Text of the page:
Flemish Expressionists in The Hague: An Explosion of Bold Colours, Storytelling, and Painterly Joy
In Wonderful Memories, Kunstmuseum Den Haag highlights the joyful fanaticism of the Flemish Expressionists. Art historian Gerdien Verschoor visits the exhibition featuring work by Gustave De Smet, Frits Van den Berghe, Anna de Weert and Edgard Tytgat. 'On the banks of the Leie River, the world was still an idyll.'
Sounds of jazz music waft me into the exhibition, but before I view the first painting, I am confronted with text printed high upon the museum wall:
Leie, what wonderful memories I have of the land through which you meander in graceful bends, lazy almost slumbering, to dwell forever there in the lust and luxury of meadowland and thickets. Time passes you by, untouchable, your being unchanged.
…But where have they gone, those friends who exalted you in art, playing games on your banks in the blissful face of your beauty…
Gustave De Smet, The Lodge, 1928 © Kunstmuseum Den Haag
Wonderful Memories: Kunstmuseum Den Haag chose these words by Stijn Streuvels for the title of this exhibition on Flemish Expressionism. In the first exhibition room hang paintings that are sunny and light, which immediately sets the tone.
No dark colours, swampy landscapes, nor heavy themes stand central, but rather the cheerful notes, witty scenes, and sometimes dislocating themes. In the catalogue, an entire essay was even dedicated to this notion of Volksvermaak – the amusement and enjoyment of the public.
I myself am also immediately dislocated, realizing how little I really know the Flemish Expressionists. Or is it that I struggle to pin one label to a group of artists so stylistically individual?
No dark colours, swampy landscapes, nor heavy themes stand central, but rather the cheerful notes, witty scenes, and sometimes dislocating themes
“Flemish Expressionism” – my first associations are always with Permeke’s clayey landscapes, Frist van den Berghe’s dark figures, and the escape stories of the First World War. But in Wonderful Memories, which brings together more than a hundred works by Flemish Expressionists from more than ten collections, the tone is radically different.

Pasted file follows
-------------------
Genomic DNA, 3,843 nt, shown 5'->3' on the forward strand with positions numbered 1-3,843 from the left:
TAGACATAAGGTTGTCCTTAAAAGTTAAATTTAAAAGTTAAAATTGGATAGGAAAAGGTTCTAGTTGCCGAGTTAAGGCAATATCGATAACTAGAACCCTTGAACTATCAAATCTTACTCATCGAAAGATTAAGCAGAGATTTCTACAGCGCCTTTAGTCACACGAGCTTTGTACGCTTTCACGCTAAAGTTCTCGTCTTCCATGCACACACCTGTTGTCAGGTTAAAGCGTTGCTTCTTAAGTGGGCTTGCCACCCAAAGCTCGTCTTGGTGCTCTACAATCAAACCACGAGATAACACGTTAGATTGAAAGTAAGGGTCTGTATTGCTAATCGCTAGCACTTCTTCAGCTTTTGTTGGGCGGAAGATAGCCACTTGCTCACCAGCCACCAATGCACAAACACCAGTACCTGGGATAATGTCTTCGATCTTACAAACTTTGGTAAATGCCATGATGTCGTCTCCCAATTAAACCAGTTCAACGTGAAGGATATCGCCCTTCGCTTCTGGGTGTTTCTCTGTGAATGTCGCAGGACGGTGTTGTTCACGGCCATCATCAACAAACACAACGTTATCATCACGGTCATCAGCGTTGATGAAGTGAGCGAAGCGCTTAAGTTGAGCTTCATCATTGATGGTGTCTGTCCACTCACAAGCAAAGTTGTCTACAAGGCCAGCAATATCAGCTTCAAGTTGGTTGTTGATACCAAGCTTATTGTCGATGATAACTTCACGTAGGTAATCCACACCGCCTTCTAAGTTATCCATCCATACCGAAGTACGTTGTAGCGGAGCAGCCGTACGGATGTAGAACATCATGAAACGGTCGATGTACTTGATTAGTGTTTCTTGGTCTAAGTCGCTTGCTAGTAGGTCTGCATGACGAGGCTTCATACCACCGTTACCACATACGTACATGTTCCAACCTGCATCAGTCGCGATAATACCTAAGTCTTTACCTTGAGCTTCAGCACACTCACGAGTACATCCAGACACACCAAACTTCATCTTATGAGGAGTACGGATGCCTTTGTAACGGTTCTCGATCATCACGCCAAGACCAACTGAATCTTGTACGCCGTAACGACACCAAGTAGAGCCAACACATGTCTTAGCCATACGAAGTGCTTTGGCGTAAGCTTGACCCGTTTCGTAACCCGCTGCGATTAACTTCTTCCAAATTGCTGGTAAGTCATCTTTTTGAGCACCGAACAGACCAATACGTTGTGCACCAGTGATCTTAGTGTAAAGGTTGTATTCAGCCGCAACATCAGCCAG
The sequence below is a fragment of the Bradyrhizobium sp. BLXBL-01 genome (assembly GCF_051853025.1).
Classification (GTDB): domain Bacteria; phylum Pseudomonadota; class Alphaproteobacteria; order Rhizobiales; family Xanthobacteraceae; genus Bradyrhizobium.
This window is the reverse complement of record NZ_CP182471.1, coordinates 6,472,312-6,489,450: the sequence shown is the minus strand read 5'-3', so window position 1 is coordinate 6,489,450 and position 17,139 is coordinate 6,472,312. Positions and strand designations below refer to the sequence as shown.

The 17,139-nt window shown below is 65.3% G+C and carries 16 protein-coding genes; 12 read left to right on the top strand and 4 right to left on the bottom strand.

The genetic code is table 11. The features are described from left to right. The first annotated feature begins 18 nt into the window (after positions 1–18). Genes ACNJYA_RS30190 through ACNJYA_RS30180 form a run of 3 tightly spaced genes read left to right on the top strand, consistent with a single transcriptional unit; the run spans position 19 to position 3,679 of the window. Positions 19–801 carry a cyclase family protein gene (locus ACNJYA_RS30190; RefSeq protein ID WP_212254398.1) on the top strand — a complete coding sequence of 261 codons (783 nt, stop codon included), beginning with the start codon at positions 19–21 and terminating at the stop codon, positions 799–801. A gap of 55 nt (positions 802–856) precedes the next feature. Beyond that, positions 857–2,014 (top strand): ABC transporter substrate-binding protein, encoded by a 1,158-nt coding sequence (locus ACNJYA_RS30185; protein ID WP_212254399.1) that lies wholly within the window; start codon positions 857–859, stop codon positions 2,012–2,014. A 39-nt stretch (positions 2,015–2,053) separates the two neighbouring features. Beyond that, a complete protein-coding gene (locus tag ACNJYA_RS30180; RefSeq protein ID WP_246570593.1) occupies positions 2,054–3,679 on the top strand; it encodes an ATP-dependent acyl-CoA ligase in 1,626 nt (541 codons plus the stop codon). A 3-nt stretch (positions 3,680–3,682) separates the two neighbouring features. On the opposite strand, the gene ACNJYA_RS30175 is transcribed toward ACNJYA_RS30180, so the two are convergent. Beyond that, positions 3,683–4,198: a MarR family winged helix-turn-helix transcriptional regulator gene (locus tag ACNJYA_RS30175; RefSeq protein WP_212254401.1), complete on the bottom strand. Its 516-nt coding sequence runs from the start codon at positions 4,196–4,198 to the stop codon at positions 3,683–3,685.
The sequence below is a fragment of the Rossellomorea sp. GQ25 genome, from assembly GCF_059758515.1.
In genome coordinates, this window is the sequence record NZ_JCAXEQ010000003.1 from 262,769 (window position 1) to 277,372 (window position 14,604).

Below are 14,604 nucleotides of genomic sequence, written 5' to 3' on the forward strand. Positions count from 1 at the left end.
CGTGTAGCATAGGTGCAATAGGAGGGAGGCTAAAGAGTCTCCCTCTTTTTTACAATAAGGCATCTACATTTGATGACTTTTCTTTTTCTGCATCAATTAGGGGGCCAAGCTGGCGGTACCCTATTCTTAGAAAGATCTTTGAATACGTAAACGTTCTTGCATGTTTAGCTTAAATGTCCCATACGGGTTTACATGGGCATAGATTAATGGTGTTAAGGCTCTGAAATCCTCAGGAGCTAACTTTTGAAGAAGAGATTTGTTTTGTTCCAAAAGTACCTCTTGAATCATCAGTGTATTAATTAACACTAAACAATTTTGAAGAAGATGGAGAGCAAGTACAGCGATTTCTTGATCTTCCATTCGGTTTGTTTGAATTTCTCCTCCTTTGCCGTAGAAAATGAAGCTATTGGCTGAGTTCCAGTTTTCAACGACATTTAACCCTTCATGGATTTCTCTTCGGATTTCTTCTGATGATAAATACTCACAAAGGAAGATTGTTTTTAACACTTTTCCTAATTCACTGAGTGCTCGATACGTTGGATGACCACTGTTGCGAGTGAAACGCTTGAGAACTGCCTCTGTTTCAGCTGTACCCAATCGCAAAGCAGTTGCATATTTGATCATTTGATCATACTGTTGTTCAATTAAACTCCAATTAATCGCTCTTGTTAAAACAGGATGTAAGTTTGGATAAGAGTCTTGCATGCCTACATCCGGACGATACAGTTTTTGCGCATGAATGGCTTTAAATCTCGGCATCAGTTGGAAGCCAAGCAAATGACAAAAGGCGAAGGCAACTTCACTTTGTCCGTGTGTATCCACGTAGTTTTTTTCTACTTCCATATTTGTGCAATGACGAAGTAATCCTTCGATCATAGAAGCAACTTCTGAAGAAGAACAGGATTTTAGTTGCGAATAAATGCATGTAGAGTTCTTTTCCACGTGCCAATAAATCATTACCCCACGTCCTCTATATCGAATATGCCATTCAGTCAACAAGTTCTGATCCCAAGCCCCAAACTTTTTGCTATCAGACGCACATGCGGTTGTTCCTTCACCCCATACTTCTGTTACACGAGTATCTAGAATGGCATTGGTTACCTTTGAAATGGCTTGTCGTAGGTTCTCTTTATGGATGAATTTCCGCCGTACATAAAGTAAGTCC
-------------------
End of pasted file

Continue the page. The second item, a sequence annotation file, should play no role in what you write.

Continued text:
Rest and belonging
Immediately, in the first room, we see a number of luminist and pointillist works by, among others, Anna de Weert (the only female artist represented in the exhibition), Emile Claus, and the brothers Léon and Gustave de Smet. These works were painted in the first years of the last century, when the world on the banks of the Leie River was still an idyll: clear in colour, light in touch, airy in subject.
This luminism had already passed its peak in the rest of Europe, but still lent itself well to a depiction of the Arcadian world around Sint-Martens-Latem. Like many symbolist artists (George Minne, Valerius de Saedeleer and Gustave van de Woestyne), the Expressionists sought peace, a connection to the landscape, and the simplicity of farm life there.
Gustave De Smet, Woman at Rosary, 1912 / Emile Claus, Last Rays of Sunshine on the Farmstead, unknown date © Kunstmuseum Den Haag / The Phoebus Foundation
Then the First World War breaks out. Hundreds of thousands of Belgians flee across the border. Artists like Valerius de Saedeleer, George Minne, and Constant Permeke flee to England, where many are taken in by the two art-loving sisters Gwendoline and Margaret Davies. (Belgian curator and museum director Robert Hoozee, together with Oliver Fairclough, curated a beautiful exhibition about this in 2002: Art in Exile).
Others, like Frits Van den Berghe, Gustave de Smet and Jozef Cantré, end up in the Netherlands, and more specifically in Het Gooi. There, they befriend experimental artists like Leo Gestel, Henri Le Fauconnier and Jan Sluijters. They meet collectors of modern art and read leading modernist magazines like Das Kunstblatt and Der Sturm. These magazines overflowed with German Expressionists, French Fauvists and Cubists, Romanesque art, and non-Western sculpture. All these new images and ideas fed their own idiom, palette and formal language and heralded a new phase in their artistry.
Fast forward. In the exhibition we have now arrived in the roaring twenties, and the artists have found each other back on the banks of the Leie River. The Malperthuis belonging to the couple Paul-Gustave and Norine Van Hecke in Afsnee becomes their new meeting place. Cheerful photos (together in a boat on the Leie, or in a car) tell stories of long and sunny summers.